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South Africa to unveil stimulus package before ANC Dec conference: Gigaba
October 27, 2017 / 8:37 AM / 23 days ago

South Africa to unveil stimulus package before ANC Dec conference: Gigaba

CAPE TOWN (Reuters) - South Africa will unveil a stimulus package focusing on tourism and manufacturing to turn around the economy, Finance Minister Malusi Gigaba said on Friday, following a budget speech this week that raised the risk of credit downgrades.

Finance Minister Malusi Gigaba speaks to members of the media after delivering his medium term budget speech in Parliament, in Cape Town, South Africa, October 25, 2017. REUTERS/Sumaya Hisham

In a speech to investors, Gigaba said Treasury would not wait for the ruling African National Congress’s leadership conference in December to take the “drastic decisions” needed to grow the economy and maintain fiscal consolidation.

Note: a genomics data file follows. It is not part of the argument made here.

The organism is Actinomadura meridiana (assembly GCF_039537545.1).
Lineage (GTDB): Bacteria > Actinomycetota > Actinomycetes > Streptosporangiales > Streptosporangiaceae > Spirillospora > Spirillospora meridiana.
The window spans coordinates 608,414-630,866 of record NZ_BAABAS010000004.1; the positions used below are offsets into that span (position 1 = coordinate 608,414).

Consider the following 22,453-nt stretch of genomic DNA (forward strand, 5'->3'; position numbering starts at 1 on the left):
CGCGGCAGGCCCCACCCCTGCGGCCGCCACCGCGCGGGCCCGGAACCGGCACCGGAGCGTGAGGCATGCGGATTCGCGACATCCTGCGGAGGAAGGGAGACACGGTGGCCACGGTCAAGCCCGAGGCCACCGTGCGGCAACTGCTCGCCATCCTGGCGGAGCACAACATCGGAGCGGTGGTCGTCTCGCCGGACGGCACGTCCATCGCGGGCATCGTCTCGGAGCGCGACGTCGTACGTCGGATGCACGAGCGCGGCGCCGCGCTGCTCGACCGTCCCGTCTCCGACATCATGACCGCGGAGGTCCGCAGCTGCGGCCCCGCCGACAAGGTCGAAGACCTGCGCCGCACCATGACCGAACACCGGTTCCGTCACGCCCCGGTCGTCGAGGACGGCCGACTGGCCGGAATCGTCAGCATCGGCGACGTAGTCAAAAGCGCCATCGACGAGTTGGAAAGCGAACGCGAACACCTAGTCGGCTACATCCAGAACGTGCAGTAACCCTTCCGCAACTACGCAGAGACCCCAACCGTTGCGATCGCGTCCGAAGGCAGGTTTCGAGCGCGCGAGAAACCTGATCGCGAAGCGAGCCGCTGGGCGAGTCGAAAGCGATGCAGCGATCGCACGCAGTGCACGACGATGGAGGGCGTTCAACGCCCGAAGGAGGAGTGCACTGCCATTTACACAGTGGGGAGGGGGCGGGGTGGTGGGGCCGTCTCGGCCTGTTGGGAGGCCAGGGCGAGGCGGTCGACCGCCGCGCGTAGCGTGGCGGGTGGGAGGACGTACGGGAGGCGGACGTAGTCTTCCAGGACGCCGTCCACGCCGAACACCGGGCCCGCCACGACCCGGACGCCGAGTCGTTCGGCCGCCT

Political uncertainty has persisted ahead of the ANC conference where the party will elect a new leader to succeed President Jacob Zuma, who is battling several scandals, including corruption allegations. Zuma denies the accusations.

“We cannot be hamstrung by what is going to happen in December. We have an obligation to ensure the economy continues functioning,” Gigaba said, adding that concrete steps to grow revenue would be announced in the February budget.

In his budget speech on Wednesday, Gigaba said the country’s fiscal deficit for this year was forecast to widen to 4.3 percent of gross domestic product due to a more than 50 billion rand ($3.5 billion) revenue shortfall.

He also slashed the growth estimate to 0.7 percent from 1.3 percent.

The dire budget forecasts have triggered a selloff of the rand ZAR=D3, bonds and financial shares and also raised the stakes ahead of S&P Global Ratings and Moody's Nov. 24 credit rating reviews of the junk grade-threatened country.

On Thursday Fitch, which already rates South Africa’s local and foreign debt non-investment, warned that Treasury was straying from fiscal consolidation, while S&P said politics were the main hurdle to arresting the fiscal slide.

Reporting Ed Stoddard; Writing by Mfuneko Toyana; Editing by James Macharia

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